1 - Locate Beggars’ Corner, the quiet, semi-circular back-lane behind The Halfway Bridge inn. Turn right, passing dwellings and a commercial unit. Climb for about 100 yards and turn left onto a footpath leading to Woodbarn Cottage.

Walk for 300 yards between paddocks, arriving beside the remote house and continuing to a three-way path junction. Bear left over a stile and walk quarter-left to a second stile leading into River Wood.

Follow the rise and fall of the path in the mixed woodland, noting, in the early stages, the steep, cliff-like drop on the left that falls to the depths of the River Lod – care required with children and dogs.

Keep to the signed path for almost half a mile to a bridleway, ignore the left turn and climb ahead for 50 yards, turning right up a tree tunnel.

2 - On coming to a minor road, River Lane, turn left through the small community of River for about 100 yards. When opposite a VR Royal Mail post box, climb a signed path on the right, on rough steps.

Cross a stile, going left to a second stile and turning right (yellow arrow). Climb to a third stile; go ahead through a wooden kissing gate, taking a quarter-left line across a rising paddock field.

At the top of the paddock pass through a gate, walk ahead a few yards and turn left down a gully path beside a high, buttressed sandstone wall, which is on the right.

In about 50 yards, ignore paths going left and right and continue down the path, bearing right, to a three-way signpost.

Turn right onto a bridleway, bearing left and right. At a footpath junction in 300 yards, ignore a left turn and bear right on the continuing bridleway. Ignore the second left turn in 350 yards, keeping to the bridleway.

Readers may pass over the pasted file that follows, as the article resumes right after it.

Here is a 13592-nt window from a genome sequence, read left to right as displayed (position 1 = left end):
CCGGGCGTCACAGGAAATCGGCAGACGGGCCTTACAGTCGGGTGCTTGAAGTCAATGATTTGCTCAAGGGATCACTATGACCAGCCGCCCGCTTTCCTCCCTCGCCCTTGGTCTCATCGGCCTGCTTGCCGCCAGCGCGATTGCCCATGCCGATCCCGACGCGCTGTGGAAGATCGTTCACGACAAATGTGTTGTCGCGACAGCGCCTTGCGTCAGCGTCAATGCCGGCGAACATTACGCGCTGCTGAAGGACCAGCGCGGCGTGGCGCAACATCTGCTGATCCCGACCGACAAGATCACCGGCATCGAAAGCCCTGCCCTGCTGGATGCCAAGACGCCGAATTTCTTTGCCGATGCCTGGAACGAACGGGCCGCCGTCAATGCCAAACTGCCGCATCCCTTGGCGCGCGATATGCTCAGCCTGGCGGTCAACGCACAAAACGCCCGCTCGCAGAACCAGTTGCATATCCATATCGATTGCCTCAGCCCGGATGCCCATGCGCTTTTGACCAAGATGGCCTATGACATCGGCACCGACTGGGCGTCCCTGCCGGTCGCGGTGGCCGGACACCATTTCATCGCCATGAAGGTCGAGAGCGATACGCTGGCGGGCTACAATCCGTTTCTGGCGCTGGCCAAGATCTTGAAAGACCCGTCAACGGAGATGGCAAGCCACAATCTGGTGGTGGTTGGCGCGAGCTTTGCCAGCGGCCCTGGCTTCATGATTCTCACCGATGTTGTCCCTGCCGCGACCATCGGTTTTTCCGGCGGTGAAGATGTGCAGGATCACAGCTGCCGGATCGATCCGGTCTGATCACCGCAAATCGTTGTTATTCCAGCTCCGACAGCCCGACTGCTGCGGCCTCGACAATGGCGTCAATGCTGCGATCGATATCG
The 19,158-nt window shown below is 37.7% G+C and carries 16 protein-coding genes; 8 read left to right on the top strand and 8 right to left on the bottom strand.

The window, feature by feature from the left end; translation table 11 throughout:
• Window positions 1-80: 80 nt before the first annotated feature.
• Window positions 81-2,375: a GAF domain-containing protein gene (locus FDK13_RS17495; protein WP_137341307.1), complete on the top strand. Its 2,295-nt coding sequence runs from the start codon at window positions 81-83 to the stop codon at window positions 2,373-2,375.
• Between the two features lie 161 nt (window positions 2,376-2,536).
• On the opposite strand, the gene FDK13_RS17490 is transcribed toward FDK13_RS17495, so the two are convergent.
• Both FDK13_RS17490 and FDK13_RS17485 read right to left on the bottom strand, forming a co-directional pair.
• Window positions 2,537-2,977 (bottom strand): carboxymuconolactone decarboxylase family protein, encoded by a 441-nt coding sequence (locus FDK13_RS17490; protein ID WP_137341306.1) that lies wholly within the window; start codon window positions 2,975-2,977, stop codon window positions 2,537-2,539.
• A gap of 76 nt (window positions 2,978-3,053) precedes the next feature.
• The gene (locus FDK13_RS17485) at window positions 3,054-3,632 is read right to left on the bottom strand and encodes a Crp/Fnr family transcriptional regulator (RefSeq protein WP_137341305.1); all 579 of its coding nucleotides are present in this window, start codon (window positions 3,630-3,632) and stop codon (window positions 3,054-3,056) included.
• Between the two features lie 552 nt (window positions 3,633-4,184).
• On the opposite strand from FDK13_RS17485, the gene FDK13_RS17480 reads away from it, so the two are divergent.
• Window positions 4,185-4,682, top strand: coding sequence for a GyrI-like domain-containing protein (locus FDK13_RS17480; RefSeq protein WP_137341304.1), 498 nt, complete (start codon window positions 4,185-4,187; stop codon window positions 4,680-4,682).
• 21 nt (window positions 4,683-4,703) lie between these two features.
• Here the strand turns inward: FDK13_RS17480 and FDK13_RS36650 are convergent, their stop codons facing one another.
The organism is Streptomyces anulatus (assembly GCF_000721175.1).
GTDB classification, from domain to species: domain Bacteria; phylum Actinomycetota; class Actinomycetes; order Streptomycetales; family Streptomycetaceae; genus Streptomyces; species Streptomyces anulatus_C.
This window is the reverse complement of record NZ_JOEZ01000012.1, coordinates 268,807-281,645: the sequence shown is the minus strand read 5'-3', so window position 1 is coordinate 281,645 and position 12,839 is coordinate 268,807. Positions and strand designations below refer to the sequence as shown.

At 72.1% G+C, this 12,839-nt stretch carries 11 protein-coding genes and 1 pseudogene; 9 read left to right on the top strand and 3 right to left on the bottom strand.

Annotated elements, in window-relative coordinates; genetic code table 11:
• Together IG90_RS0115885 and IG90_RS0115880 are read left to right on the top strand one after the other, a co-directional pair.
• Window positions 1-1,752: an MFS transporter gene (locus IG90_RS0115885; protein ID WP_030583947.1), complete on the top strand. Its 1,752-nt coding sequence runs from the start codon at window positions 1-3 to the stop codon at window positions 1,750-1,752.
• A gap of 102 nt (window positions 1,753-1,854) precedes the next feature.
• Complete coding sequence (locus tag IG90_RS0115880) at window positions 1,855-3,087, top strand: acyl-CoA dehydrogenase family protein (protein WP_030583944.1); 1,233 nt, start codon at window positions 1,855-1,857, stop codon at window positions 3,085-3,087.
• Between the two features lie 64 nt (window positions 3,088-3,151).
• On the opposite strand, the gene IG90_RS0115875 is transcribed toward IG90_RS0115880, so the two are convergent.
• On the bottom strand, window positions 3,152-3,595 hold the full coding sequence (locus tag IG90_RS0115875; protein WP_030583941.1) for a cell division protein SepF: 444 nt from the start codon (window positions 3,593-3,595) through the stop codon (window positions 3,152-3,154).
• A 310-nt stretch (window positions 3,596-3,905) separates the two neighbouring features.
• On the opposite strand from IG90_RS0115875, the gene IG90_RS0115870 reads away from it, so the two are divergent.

In a further 300 yards, at a marker post, take an almost full-left, descending bridleway turn, ignoring branching tracks and bearing slightly right.

3 - The bridleway widens, heading through woodland for one third of a mile on River Common to a four-way path junction. Take the bridleway going right for 300 yards, coming to isolated dwellings and a minor road termination.

With Rock Cottage ahead, cross to the continuing track, left of the cottage, walking ahead for 250 yards to take a left footpath turning in hedgerow into a meadow.

Keep to the left field-edge for about 200 yards then branch quarter-right heading for gates at the top, right corner of the field.

Pass into the next field through the single gate, walking to a wooden kissing gate left of Lodge Farm. Pass through the gate and descend to a surfaced track, bearing left and crossing a bridge above the River Lod.

4 - Turn left on the far side of the bridge following the surfaced track, ignore a right turn in 75 yards. Climb a rise for about 75 yards and, as the track bears right, locate an unsigned, unsurfaced descending track through trees on the left – take this turning, leaving the surfaced drive.

Pass through an opening (marker post) into a large field, turn left along the fence line. Turn right at the field corner, following the rise and fall of the field-edge path for one- third of a mile. The river cuts a dark ravine down to the left.

Pass through a hedge opening and continue to the left field corner. Turn right for 100 yards and near a hedge corner turn left, passing outbuildings at Salmonsbridge Farm.